p value in boldface underlines the statistically significant outcome measure (HR)

Discussion

In contrast to malignant neoplasms, outcome data on benign tumours are scarce as they are logically not considered as “cancer” and thus infrequently registered apart in nordic cancer registries since decades. WHO grade I meningioma has long been excluded from brain cancer registration and statistics [7]. Moreover, large institutional series often combine all 3 grades which may not be appropriate when assessing their outcome.

This study presents long-term treatment results in a series of patients with histologically confirmed benign meningioma. To date, such a survival research on WHO grade I meningiomas accounting for CR has not, to our knowledge, been published. Our population characteristics are similar to those described in dedicated studies on descriptive epidemiology with an over-representation of females and a median age at diagnosis of 56.4 years, IQR[46.2–66.5] [7, 22, 34].

Overall survival

Despite a generally indolent biological behaviour, the outcome of patients treated for benign meningioma may occasionally be poor. We assessed our population OS as a means of comparison with previous studies and with our Cumulative Incidence Competing Risk (CICR) findings. However, only a few studies have reported OS of WHO grade I meningioma. Five-year OS ranges from 83 to 92% in previous studies vs. 86.1% in our cohort [3, 12, 15, 21, 22, 27, 34]. Unsurprisingly, age at diagnosis was strongly associated with the OS [3]. Among the other factors investigated, reoperation for meningioma recurrence was associated with a 2.3 times increased risk of death. Interpretation of OS of patients with WHO grade I meningioma is confounded by deaths from other causes, so-called competing risk (CR). In a study examining time to death attributable to meningioma, unrelated deaths such as those due to cancer (e.g., lung) or cardiovascular disease are competing risks (CR) that need to be addressed.

Cumulative incidence function and competing risk

The CICR method allows an estimate of the incidence of meningioma recurrence or death while taking the CR of unrelated death into account. We decided to consider as initial treatment failure any event related to the meningioma disease. Once the tumour recurred, several options ranging from redo surgery to conservative management are possible but are unlikely to lead to long-term tumour control if that was not achieved by the first procedure. Figure 2b shows a significant risk of benign meningioma treatment failure of 16.2%, 95%CI[12.5, 20] at 5 years. After 10 years, nearly one quarter of patients had presented with a recurrence eventually re-treated or had died of their meningioma disease.

There is no consensus on the most appropriate duration of meningioma follow-up after treatment. A totally resected benign tumour is very unlikely to recur after 5 years but, if excision is incomplete, late regrowth or slow progression of residual tumour may be missed if follow-up is not long enough. Long-term MRI follow-up of benign meningioma is costly and also unnecessary for a significant proportion of patients. Therefore, clinical, radiological, and histopathological criteria that predict recurrence or progression are useful to guide duration of follow-up surveillance. This study is the first of its kind to perform this type of statistical analysis, and hence, there are no similar results. Sicking et al. included all grades of meningioma in their study and found an average 5-year progression-free survival (PFS) of 86.4%, but OS was not investigated. Meling et al. reported a mean 5-year PFS of 80% with a mean 5-year OS of 85% [21]. Reported recurrence rates are variable ranging from 0 to 22.5% at 5 years with atypical meningioma being associated with a higher risk of relapse [3, 16]. There is a need for more accurate results stratified by WHO grade in order to address the heterogeneity of meningioma populations and to better counsel and monitor the patients.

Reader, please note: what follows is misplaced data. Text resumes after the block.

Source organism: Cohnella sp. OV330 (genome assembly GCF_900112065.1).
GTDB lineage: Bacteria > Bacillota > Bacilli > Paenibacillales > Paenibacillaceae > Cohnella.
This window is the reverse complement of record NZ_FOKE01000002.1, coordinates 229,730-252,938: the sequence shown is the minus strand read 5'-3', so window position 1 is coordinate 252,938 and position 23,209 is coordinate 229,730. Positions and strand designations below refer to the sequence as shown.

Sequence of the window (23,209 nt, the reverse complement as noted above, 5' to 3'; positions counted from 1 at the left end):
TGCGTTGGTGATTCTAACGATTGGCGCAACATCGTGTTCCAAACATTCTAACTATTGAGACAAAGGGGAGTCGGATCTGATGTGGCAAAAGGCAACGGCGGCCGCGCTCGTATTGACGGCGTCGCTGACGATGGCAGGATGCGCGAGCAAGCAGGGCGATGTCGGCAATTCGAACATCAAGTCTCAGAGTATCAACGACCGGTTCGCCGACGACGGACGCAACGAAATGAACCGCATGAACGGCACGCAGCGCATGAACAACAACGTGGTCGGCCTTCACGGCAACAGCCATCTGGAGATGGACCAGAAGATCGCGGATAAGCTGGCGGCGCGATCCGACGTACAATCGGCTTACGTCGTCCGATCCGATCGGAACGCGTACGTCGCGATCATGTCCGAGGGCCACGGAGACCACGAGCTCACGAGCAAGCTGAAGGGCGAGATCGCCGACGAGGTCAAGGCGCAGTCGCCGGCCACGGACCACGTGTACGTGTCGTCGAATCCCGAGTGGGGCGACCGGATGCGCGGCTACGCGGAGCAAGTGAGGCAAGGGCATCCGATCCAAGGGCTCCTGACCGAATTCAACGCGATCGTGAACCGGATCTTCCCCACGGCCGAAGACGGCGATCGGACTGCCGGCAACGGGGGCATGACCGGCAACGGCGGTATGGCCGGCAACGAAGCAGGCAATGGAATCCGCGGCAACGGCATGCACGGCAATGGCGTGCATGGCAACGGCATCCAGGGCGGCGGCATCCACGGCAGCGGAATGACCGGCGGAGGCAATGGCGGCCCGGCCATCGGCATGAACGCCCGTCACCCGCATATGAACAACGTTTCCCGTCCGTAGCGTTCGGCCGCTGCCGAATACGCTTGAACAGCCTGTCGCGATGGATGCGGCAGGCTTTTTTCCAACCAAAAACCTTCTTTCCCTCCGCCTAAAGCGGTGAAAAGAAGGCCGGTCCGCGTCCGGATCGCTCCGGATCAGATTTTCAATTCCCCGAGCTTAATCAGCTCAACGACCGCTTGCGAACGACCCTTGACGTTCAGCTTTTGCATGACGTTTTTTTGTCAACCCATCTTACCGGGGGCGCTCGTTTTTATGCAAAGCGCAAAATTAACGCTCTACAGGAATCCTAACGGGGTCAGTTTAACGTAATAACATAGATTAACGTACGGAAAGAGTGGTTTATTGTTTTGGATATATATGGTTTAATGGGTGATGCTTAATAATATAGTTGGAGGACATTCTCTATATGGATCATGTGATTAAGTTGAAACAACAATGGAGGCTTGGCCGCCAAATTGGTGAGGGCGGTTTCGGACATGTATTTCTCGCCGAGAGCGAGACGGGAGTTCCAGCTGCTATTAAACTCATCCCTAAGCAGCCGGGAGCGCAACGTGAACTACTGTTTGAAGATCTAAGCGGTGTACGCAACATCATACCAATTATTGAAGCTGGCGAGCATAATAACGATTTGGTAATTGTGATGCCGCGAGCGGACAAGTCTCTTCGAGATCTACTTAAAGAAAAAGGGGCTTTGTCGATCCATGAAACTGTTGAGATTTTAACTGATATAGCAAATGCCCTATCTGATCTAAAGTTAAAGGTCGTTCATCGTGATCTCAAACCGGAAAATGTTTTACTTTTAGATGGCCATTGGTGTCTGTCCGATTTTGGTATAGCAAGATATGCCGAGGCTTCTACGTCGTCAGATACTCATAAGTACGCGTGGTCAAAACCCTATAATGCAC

Macroscopic characteristics and surgery

Since the seminal publication of Donald Simpson in 1957, there is general agreement about the importance of completeness of resection [31]. Simpson’s original publication defined grade III resection as follows: a macroscopically complete removal of the intradural tumour, without resection or coagulation of its dural attachment, or alternatively, of its extradural extensions. Our analysis is focused on GTR which may left in place dura mater invaded by meningioma such as venous sinus wall that were not resected or coagulated. This may explain why venous sinus invasion was established as an independent prognostic factor of cause-specific death or meningioma progression. For all grades of meningioma, extent of resection has been shown to affect the risk of recurrence [20]. For grade II and III tumours, Simpson grading is the most powerful predictor of both PFS and OS [2, 5, 6, 9, 13, 32, 35]. A Simpson grade I resection is usually most easily achieved when the tumour is located on the convexity. It will likely be more difficult for tumours on the skull base that infiltrate surrounding neural and vascular structures. Thus, skull base location is a risk factor for incomplete resection, and sub-totally removed meningiomas may continue to grow [18]. On univariable CRR, we found that volume, venous sinus invasion, and side were predictors of treatment failure. These variables were not significant on adjusted regression analysis. This illustrates the likely complex interaction between these covariates and completeness of resection. A right-sided meningioma, not invading a venous sinus (therefore located on the convexity) measuring less than 26.1 cm3, has a greater likelihood of being completely removed than a larger left-sided tumour with a broad dural base insertion possibly invading critical structures.